Along with Frank Ocean, whose similarly intimate and unified Channel ORANGE came out this year, Miguel received overwhelming amount of critical adulation. The two of them virtually own the Grammys: Ocean received six nominations, Miguel five. But they were far from the only R&B artists successfully playing with genre boundaries. Elle Varner’s Perfectly Imperfect, was a confident, intricately-crafted debut that allowed Varner’s bubbly personality ample space to effervesce into moments of sheer bliss. The love-intoxicated “Refill” winds itself around a hoedown-ready fiddle line; the saucy “Sound Proof Room” is a sexually confident promise of mutual pleasure; she even goes into coffeehouse mode on “Damn Good Friends,” where she uses an acoustic-guitar bed to plead her case to a pal for whom she has romantic feelings. Former Diddy-Dirty Money singer Dawn Richard continued the forward-thinking legacy of that group on her Armor On and White Out EPs, which wrapped futuristic (and, as on the pounding-yet-sweet “Miles,” retro-futuristic) trappings in her tender voice. And Canadian singer-songwriter Melanie Fiona’s The MF Life placed retrofied tracks like the back-patting Motown pastiche “Watch Me Work” and string-aided “Wrong Side of a Love Song” side-by-side with the moody, narcotic “4 AM.” Working in the shade of larger artists, these records nonetheless worked with pop-R&B materials to produce hyper-personal, uniquely stamped projects.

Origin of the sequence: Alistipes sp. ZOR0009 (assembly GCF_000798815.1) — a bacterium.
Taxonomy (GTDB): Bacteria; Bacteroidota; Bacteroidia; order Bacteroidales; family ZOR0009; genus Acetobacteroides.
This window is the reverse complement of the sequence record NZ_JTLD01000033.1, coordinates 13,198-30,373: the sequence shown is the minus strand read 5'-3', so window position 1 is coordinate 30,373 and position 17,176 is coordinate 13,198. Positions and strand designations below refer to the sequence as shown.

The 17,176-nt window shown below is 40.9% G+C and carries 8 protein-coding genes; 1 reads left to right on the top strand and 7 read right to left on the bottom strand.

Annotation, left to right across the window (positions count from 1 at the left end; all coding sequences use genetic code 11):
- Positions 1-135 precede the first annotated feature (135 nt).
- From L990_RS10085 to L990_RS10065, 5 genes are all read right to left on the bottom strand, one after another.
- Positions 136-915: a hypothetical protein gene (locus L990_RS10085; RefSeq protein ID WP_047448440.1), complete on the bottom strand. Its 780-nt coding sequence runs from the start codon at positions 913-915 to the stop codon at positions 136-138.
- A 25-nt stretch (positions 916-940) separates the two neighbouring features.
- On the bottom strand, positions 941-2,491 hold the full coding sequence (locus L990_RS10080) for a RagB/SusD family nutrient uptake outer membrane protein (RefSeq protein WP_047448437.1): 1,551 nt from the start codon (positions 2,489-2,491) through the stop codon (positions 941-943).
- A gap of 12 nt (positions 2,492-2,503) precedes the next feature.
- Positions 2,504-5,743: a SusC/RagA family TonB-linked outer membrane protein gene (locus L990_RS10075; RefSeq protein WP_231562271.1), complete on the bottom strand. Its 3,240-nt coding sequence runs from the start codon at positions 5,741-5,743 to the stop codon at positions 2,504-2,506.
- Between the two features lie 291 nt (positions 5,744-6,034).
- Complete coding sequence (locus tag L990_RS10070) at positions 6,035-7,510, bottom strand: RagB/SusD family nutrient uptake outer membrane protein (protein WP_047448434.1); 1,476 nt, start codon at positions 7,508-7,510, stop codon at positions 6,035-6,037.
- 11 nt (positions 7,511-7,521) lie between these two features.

For all the slippery, boundary-striking music being made, there were still plenty of artists who paid homage to the endlessly-renewable resource of the genre’s past. Luke James’s octave-leaping “I Want You” updated the love-song-as-gospel template, the singer’s falsetto reaching Maxwellian heights as he joyously proclaimed his devotion. Anita Baker released her first single in seven years, “Lately,” in the spring; the song picks up almost exactly where her earlier hits like “Sweet Love” and “Giving You the Best That I Got” left off. And then there was R. Kelly’s Write Me Back, the sequel to his 2010 throwback album Love Letter; this time, the Pied Piper updated his touchstones slightly, channeling Smokey Robinson, Stevie Wonder and the greats of ’70s Philadelphia soul. Kelly also garnered headlines with new chapters of his Trapped in the Closet saga, the twisty hip-hopera that had been dormant for five years. Not only did the plot developments multiply like soap bubbles, Kelly engaged in a little bit of retroism of his own, using Trapped‘s signature melody as a jumping-off point for homages to Michael Jackson and ’70s blaxploitation music.